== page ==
Methods: We implemented an electronic medical record (EMR) based ATO in August 2016 at a tertiary academic medical center. We leveraged native alerting functionality in the EMR to present a notification to the primary clinician after a patient had received intravenous vancomycin (V) and/or piperacillin/tazobactam (Z) for more than 48 hours. The ‘best practice alert’ (BPA) reminded the clinician to review the appropriateness of antibiotic selection and to attest to this action.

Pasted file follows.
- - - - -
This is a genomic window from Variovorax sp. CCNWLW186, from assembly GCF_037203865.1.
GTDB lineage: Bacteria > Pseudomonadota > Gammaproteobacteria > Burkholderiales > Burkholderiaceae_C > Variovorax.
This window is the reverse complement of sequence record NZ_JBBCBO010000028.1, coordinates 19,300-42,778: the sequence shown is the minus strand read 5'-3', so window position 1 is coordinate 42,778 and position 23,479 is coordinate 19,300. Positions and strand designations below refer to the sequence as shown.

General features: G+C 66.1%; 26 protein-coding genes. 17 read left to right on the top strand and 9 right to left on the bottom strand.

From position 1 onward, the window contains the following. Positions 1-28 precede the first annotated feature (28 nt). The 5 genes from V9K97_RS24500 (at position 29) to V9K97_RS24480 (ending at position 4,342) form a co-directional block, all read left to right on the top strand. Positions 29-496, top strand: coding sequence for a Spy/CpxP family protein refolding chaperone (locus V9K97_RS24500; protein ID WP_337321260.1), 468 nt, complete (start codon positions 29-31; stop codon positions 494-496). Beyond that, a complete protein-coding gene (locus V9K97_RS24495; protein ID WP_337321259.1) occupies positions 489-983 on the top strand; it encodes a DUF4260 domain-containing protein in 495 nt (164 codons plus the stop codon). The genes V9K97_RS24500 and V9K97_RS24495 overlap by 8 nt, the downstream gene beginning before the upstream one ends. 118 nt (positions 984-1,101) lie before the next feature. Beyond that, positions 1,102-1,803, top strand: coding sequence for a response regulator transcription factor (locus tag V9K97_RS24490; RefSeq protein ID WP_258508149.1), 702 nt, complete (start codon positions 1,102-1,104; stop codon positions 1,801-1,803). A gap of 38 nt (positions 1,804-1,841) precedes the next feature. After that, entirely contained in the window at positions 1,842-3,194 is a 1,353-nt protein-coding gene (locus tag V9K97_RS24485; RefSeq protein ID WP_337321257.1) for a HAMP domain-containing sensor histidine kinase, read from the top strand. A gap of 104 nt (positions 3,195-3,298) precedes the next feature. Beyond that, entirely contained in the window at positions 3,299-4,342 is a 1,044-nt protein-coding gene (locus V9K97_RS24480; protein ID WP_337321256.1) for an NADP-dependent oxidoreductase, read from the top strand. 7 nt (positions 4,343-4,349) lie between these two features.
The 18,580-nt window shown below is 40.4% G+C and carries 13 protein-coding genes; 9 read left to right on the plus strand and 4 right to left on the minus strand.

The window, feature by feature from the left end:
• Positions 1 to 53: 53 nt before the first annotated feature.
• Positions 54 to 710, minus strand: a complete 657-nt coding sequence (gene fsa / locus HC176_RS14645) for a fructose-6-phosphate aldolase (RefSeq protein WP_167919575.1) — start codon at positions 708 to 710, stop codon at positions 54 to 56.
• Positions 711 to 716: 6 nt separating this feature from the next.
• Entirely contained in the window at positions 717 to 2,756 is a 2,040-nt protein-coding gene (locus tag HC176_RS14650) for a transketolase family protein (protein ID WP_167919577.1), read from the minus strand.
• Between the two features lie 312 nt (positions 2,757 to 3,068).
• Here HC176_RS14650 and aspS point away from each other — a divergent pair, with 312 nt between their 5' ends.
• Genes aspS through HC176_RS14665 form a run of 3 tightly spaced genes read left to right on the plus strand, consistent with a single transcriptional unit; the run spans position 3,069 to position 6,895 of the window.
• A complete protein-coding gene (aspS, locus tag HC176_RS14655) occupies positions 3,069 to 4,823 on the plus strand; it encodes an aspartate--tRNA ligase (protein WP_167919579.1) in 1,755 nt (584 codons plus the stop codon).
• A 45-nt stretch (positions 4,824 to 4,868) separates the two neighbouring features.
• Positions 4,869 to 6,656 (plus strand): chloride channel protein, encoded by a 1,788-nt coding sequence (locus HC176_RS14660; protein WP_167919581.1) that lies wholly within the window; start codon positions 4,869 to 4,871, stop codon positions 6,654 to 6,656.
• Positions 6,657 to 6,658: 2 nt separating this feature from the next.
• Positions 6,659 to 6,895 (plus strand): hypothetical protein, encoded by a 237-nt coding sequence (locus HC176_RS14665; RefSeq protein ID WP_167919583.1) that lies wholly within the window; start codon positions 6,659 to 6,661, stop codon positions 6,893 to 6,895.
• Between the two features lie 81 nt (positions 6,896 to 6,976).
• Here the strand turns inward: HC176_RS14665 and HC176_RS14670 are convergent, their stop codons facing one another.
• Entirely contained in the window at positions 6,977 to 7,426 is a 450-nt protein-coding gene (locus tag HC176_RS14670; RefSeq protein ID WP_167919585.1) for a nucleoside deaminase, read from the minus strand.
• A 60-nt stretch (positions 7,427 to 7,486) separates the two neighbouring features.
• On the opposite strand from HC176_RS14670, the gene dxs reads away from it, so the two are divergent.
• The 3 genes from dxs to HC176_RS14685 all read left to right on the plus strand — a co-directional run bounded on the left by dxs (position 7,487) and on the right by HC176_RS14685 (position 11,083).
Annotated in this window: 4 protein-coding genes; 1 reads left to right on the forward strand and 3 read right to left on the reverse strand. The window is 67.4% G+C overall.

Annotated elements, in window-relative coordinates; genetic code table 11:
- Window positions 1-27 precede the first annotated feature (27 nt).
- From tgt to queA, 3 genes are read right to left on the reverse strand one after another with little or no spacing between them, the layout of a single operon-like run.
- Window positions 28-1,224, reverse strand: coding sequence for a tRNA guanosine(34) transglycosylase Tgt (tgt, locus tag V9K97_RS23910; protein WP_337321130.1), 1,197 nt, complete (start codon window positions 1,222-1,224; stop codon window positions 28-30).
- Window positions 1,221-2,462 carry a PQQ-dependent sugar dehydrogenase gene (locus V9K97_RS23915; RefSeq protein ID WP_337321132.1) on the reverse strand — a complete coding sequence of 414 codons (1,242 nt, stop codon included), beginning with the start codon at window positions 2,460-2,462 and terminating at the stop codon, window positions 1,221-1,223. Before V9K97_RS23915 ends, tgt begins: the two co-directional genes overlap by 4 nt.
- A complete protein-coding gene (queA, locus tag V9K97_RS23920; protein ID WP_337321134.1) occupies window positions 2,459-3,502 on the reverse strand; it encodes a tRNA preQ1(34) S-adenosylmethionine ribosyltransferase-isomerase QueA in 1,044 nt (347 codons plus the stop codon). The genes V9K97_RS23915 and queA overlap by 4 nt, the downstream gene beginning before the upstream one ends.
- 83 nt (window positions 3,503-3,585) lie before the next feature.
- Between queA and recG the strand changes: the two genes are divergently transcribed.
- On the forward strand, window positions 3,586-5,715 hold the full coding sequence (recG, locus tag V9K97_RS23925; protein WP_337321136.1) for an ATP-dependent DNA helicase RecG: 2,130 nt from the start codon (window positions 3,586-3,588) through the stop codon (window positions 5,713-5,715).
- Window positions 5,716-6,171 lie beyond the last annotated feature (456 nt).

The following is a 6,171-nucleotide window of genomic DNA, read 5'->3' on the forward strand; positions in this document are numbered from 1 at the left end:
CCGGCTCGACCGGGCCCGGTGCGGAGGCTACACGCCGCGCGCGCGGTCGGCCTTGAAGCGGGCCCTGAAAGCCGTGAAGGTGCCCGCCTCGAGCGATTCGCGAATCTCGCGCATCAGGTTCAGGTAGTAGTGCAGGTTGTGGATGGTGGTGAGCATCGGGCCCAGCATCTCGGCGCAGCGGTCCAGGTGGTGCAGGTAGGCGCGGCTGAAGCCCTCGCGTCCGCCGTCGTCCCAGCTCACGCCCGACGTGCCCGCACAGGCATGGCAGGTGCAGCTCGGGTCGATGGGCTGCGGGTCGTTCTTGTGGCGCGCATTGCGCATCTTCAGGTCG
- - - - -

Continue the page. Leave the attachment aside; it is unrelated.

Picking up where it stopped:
Results: After implementation of this ATO, we reviewed a random sampling of 100 patients initiated on V and/or Z therapy for whom providers received an automated ATO notification and compared antibiotic use to 100 patients who received the same therapy prior to the ATO implementation. We found an overall increase in de-escalation (defined as either changing or stopping therapy) on day 3 of V and/or Z therapy from 27% pre-ATO to 70% for post-ATO. For overall V therapy, we found a de-escalation from 27% pre-ATO to 68% for post-ATO and for overall Z therapy, we found a de-escalation from 25% pre-ATO to 72% for post-ATO.
Conclusion: An EMR generated BPA ATO had a significant impact on de-escalation of V and/or Z on day 3 of therapy.
B. Clay, None
S. Abeles, None